An Overview of Childhood Cancer Medications

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Children typically suffer from different cancers than adults. Whereas the most common adult cancers are in areas such as the lungs, colon, breasts, and skin; children most often get leukemia, lymphoma, neuroblastomas, and brain cancers. Since the cancers are different, many of the medications used are different. There are dozens of specific medications, but they fall into a few general classes.

1. Chemotherapy Medications

Chemotherapy is an umbrella term for a wide range of drugs with one goal – to stop cancer cells from continuing to divide in an uncontrolled fashion. They fall into several different categories based on their mechanism for doing this. There are several types of chemotherapy based on the goal and method of treatment. Curative chemotherapy aims to eliminate all cancer cells from the body and is generally not part of a surgical treatment. Adjuvant or neoadjuvant chemotherapy is used after or before surgery.

Chemotherapy drugs are typically administered via infusion into a vein, though some are oral. Treatment is given at specific intervals or cycles. There are many chemotherapy medications used in the treatment of children’s cancers. Some of the more common are methotrexate, asparaginase, busulfan, clofarabine, doxorubicin and ifosfamide.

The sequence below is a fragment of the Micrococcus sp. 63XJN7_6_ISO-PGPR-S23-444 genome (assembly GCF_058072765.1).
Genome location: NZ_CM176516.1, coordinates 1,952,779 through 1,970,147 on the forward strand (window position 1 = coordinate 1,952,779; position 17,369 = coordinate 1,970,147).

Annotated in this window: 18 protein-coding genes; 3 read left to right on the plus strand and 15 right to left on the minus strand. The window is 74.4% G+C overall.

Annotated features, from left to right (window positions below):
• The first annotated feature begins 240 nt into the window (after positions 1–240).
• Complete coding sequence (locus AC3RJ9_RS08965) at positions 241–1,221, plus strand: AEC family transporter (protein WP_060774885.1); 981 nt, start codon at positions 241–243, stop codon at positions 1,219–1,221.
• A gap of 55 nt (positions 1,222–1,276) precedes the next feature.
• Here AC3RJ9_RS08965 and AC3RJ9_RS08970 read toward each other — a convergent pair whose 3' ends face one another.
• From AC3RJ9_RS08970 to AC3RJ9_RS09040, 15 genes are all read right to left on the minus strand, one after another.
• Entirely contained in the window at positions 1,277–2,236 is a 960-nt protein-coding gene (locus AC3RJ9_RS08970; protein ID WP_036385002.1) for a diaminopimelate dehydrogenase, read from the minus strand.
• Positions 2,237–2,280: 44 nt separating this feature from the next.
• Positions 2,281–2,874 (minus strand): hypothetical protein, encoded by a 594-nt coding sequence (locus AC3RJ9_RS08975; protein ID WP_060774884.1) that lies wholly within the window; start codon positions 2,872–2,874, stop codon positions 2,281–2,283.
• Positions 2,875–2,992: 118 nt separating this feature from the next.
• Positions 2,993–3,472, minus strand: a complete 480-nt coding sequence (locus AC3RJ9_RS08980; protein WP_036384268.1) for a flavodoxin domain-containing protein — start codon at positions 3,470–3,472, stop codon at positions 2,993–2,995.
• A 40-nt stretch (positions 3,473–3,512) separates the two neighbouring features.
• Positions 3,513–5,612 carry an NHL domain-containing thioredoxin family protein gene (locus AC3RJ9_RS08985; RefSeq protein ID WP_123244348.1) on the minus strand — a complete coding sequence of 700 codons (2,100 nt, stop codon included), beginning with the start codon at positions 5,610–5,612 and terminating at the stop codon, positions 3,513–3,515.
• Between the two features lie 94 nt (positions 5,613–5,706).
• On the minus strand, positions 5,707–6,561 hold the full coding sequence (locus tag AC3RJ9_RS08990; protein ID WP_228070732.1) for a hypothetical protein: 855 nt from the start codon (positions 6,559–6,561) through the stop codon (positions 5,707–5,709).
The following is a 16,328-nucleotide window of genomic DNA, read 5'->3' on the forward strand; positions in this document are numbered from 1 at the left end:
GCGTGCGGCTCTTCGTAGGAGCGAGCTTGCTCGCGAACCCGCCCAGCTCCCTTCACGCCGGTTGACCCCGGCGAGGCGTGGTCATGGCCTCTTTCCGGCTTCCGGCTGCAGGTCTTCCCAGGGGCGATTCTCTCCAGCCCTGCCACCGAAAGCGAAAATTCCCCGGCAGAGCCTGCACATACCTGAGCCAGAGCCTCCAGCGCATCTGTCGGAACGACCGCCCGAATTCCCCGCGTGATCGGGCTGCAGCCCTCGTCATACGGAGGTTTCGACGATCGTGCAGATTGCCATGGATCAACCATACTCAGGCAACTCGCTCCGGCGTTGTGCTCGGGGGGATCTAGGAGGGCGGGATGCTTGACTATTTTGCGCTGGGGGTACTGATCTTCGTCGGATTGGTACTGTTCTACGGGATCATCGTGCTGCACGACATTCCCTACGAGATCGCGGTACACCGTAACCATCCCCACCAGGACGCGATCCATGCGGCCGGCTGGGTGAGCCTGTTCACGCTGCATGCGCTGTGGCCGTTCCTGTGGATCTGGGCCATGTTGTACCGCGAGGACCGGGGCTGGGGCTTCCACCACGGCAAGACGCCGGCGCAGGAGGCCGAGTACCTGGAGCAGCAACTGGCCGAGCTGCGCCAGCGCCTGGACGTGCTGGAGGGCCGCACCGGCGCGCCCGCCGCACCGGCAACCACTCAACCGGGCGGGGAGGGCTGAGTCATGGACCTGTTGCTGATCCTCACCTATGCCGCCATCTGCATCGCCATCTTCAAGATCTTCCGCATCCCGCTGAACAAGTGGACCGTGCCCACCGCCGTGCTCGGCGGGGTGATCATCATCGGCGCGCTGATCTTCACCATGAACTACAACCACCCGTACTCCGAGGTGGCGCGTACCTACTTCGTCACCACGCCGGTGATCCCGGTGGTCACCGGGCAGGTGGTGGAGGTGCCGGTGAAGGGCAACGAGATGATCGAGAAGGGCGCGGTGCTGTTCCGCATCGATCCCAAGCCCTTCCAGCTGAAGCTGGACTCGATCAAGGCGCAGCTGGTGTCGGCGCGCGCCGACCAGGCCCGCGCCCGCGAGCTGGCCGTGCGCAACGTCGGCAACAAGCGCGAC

2. Immunotherapy Medications

Immunotherapy is a relatively new but promising branch of cancer treatment. The goal is to stimulate the patient’s own immune system to fight the cancer. Often the immune system can’t recognize cancer cells as being “invaders” because cancer cells aren’t that much different from normal cells. The key to immunotherapy drugs are the white blood cells. Researchers have found ways that they can be stimulated to recognize, attack, and kill cancer cells. One of the most promising new immunotherapy medications in childhood cancer is dinutuximab, which is specifically targeted to fight neuroblastomas, but may have other applications as well.

3. Other Medications

• Antibiotics: Many cancer medications suppress the immune system. This makes children undergoing treatment more susceptible to all kinds of major infections, especially pneumonia.

• Anti-nausea drugs: Chemotherapy and other cancer treatments have a strong tendency to induce profound nausea and sometimes vomiting.

• Anesthetics: These are used to put children under sedation during treatment or to relieve the pain of treatment.

• Steroids: This class of medications has multiple uses in cancer treatment. They are used as chemotherapy drugs in some cases. In other situations, they are used as anti-inflammatory or immune system suppressants.

In summary, there is no one-size-fits-all cancer treatment. Cancer medication is a highly individualized science based on many factors. The types of drugs and dosage are decided by a medical team, and are likely to change over the course of treatment. If your child is facing cancer treatment, take the time to ask the oncologist detailed questions so that you understand the medications and their possible side effects.